Graduate LincolnWill Speros • September 27, 2017
The University of Nebraska-Lincoln is not simply located at the heart of the state capital, it’s fixed at the heart of America. It’s for this reason that the Graduate Lincoln reaches beyond local history and embraces the country’s colorful, agricultural past.
Spread across 16 stories in the Haymarket District, the 231-room hotel captures a sense of national pride, drawing influence from the state’s rich landscape as well as the historic brick warehouses in the neighborhood. “The rustic brick textures and barn wood-style floors in the lobby embody that aesthetic, whereas the rooms are intended to feel like a classic Americana hotel from the 1950s,” says AJ Capital Partners‘ chief creative officer Andrew Alford, who designed the property in his signature eclectic style.
A wide range of greenery punctuates the interior, reminiscent of Nebraska’s countryside in the summer, along with red, white, and blue tones, inspired by the area’s reputation as America’s heartland. Herringbone-patterned floors span the lobby along with brick walls and hand-glazed tiles in forest green. A communal table does double duty, both hosting meetings and acting as a social hub for guests. Classic arcade games (“The hotel is supposed to feel lighthearted and fun,” says Alford) deliver a dash of nostalgia and authenticity, he says, which “comes from thoughtful curation of actual vintage elements combined with selecting the right manufacturing partners to create reproductions of period pieces.”
The lobby is also home to John J’s Chow Hall, named for General John J. Pershing, who taught at the school until 1895. His portrait hangs above the host stand to greet diners, and his military days inform the design, which mirrors an army barracks done up for a tiki-themed party, complete with randomly strung party lights, art that hangs askew, and black and white photographs of loved ones back home. “The decorating is intentionally haphazard and homespun, as if soldiers on weekend leave dressed the space themselves,” explains Alford.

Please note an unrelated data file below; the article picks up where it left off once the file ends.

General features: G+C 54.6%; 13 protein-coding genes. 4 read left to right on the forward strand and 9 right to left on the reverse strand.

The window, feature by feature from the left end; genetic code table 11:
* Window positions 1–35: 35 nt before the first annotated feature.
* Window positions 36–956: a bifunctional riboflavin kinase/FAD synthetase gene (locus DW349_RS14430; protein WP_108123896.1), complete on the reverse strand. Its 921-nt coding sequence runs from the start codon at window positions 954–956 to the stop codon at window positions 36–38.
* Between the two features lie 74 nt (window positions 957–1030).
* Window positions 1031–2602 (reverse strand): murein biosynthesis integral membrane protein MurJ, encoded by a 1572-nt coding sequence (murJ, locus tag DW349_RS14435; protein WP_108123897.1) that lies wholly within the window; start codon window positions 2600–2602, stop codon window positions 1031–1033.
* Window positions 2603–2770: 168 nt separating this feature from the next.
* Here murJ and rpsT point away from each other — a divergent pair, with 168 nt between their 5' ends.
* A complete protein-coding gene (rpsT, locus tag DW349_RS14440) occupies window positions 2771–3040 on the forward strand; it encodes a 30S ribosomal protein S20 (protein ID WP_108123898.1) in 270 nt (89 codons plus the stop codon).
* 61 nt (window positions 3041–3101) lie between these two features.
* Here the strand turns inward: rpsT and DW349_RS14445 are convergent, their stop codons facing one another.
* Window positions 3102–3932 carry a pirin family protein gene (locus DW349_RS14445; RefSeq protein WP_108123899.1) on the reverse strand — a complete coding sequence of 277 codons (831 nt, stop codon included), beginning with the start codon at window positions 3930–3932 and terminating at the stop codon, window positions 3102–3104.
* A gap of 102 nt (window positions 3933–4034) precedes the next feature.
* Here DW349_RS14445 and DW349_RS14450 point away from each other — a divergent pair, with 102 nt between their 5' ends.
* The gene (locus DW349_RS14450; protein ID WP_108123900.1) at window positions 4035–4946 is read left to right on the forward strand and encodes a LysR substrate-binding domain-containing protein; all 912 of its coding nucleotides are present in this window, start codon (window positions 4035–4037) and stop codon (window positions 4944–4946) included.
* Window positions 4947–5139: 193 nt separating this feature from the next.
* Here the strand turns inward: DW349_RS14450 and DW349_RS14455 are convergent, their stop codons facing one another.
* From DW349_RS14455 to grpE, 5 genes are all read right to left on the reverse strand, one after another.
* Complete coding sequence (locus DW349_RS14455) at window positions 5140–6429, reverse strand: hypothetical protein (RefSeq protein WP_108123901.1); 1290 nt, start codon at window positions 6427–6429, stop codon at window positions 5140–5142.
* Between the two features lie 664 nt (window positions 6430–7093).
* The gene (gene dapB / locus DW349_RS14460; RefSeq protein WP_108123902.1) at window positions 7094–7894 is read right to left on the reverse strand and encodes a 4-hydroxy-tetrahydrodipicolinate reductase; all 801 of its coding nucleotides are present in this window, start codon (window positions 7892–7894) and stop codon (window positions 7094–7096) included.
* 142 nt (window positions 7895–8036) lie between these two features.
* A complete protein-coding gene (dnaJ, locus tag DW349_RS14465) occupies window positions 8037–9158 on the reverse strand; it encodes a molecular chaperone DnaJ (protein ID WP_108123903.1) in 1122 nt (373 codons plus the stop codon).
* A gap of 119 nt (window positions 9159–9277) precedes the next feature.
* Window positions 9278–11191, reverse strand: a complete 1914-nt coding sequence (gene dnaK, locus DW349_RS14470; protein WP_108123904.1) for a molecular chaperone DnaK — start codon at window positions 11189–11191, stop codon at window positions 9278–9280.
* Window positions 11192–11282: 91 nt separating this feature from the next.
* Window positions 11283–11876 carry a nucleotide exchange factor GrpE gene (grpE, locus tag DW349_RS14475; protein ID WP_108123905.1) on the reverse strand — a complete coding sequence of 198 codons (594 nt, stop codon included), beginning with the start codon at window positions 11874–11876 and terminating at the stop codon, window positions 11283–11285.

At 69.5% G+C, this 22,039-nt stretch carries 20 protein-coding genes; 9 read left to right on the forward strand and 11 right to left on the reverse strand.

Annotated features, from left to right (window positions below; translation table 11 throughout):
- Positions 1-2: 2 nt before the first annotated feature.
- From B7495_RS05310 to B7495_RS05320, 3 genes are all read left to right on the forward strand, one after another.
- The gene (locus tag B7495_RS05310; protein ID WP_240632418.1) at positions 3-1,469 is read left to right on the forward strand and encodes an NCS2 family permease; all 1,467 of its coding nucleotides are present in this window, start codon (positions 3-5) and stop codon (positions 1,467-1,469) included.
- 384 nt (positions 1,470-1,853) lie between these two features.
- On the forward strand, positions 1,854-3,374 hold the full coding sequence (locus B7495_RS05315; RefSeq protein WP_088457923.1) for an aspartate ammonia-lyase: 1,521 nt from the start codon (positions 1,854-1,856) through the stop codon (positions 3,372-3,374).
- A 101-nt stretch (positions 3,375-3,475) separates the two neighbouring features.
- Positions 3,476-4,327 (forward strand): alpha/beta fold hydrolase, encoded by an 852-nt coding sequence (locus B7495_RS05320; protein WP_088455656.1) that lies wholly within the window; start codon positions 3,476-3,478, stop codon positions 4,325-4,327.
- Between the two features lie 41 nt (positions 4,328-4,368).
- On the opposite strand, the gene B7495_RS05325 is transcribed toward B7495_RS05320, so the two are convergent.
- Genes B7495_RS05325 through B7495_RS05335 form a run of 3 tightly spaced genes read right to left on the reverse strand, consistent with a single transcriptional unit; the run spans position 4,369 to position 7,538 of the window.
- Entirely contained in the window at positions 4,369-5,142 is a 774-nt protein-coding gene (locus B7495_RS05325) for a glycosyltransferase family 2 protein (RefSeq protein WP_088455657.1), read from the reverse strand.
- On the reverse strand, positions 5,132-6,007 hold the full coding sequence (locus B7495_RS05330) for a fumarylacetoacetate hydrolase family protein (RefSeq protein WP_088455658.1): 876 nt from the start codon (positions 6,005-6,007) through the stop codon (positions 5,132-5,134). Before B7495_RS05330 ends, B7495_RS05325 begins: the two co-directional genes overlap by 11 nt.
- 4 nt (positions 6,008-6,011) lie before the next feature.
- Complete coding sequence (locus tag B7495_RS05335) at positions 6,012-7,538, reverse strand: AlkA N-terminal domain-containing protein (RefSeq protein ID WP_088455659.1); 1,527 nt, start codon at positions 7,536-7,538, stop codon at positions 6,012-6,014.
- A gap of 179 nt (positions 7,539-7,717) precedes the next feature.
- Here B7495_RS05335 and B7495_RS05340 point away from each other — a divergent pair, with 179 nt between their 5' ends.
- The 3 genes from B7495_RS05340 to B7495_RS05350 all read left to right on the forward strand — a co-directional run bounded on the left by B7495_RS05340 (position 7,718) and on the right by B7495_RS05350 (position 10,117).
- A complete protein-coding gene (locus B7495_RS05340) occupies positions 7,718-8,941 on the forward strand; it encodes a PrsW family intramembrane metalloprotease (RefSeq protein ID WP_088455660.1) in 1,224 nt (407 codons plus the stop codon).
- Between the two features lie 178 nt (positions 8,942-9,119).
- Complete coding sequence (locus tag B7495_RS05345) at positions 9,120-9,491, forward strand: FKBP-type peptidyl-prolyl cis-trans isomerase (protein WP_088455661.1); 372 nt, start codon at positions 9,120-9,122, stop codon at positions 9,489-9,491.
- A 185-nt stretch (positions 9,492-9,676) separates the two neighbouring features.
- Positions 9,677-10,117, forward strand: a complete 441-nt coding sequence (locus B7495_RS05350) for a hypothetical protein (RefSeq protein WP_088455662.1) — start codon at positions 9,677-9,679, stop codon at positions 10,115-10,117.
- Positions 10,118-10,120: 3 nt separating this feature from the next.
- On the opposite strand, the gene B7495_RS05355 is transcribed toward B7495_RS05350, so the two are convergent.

The bucolic qualities of the state are honored once again in the guestrooms, which are adorned with vintage corn print wallcoverings and fabrics (a nod to Nebraska’s famous crop). In addition to arcade games, guestrooms also include coffee tables outfitted with ice troughs for beers and balconies that feature picnic furniture and portable bars.
Old-fashioned TVs are installed as nightstands, an homage to Nebraska native Johnny Carson, while Lincoln sports hero Brook Berringer is honored in portraits across the hotel. Indeed, artwork tells “of the pioneering spirit, humor, and inventiveness of the people of Nebraska,” says Alford, including pieces that honor the state’s role in creating Kool-Aid, along with depictions of Nebraska’s natural history.
“One of the things we love about Lincoln,” he says, “is that everyone we encountered seemed to be happy, honest, hardworking, and optimistic. We wanted to celebrate that sense of happiness in the design.”